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A word that functions to ask a question that can't be simply answered with yes or no. Interrogatives are sometimes called question words because of their function, or wh- words because of their most common initial letters (who, whom, whose, which, where, why, when, and how).

See also:


From the Latin, "to ask"

Examples and Observations:

  • "Interrogatives begin direct questions. In addition to signaling that a question will follow, each plays some grammatical role in the sentence that it begins. . . . Interrogatives also function to introduce indirect questions."
    (Thomas Klammer and Muriel Schulz, Analyzing English Grammar, Allyn and Bacon, 1992)

  • "If you never change your mind, why have one?"
    (Edward de Bono)

  • "How can you govern a country which has 246 varieties of cheese?"
    (Charles De Gaulle)

  • "I've been cheated, been mistreated
    When will I be loved?"
    (Phil Everly, "When Will I Be Loved?")

  • "He pointed at me and said, 'that one won't stand up.' The two policemen came near me and only one spoke to me. He asked me if the driver had asked me to stand up? I said, 'yes.' He asked me why I didn't stand up. I told him I didn't think I should have to stand up. So I asked him: 'Why do you push us around?' And he told me, 'I don't know, but the law is the law and you are under arrest.'"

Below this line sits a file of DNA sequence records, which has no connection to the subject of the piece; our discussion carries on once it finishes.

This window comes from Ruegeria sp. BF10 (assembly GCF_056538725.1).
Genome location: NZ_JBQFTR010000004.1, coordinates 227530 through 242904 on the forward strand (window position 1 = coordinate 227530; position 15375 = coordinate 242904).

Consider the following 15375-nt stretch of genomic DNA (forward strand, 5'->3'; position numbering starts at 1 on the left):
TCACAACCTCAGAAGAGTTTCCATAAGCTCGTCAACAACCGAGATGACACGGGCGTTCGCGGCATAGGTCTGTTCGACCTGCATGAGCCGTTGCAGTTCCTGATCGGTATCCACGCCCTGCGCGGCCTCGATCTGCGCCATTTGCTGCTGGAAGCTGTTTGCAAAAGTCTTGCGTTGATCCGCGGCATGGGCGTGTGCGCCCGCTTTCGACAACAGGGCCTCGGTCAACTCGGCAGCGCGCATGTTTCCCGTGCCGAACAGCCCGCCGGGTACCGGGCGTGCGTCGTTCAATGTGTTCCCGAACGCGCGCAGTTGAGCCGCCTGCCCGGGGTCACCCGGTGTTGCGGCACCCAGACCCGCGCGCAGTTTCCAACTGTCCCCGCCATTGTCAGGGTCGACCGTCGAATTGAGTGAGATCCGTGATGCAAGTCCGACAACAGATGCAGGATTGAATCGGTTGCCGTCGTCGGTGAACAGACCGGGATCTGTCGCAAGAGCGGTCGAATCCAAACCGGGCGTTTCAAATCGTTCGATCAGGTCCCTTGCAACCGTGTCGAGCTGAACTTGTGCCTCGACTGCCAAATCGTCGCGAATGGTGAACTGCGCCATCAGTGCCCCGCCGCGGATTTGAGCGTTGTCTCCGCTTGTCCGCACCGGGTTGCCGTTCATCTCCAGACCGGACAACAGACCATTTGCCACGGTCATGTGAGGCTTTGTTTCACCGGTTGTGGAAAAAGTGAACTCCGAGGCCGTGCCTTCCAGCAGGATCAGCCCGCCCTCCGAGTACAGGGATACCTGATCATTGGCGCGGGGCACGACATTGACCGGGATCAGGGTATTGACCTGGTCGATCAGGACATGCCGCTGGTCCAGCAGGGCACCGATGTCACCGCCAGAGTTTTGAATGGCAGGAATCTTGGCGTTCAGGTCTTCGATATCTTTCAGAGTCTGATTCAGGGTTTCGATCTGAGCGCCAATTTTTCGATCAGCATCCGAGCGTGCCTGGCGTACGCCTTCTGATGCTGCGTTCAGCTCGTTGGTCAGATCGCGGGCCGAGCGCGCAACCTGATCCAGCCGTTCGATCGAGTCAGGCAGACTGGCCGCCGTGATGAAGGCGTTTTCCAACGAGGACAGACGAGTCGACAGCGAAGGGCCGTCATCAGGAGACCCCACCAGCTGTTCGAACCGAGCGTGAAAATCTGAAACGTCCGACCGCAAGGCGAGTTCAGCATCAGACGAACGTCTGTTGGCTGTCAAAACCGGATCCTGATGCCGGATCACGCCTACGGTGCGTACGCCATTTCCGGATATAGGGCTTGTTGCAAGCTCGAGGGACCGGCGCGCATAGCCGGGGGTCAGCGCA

(Rosa Parks)

  • "[S]ome, but not all, subordinating conjunctions can also occur as interrogative words, e.g. when and where. Thus when is a subordinating conjunction in I was here when you came; but it is an interrogative word in When did you come?"
    (James R. Hurford, Grammar: A Student's Guide. Cambridge Univ. Press, 1994)
Pronunciation: in-te-ROG-a-tiv
Also Known As: interrogative word, question words, wh-words
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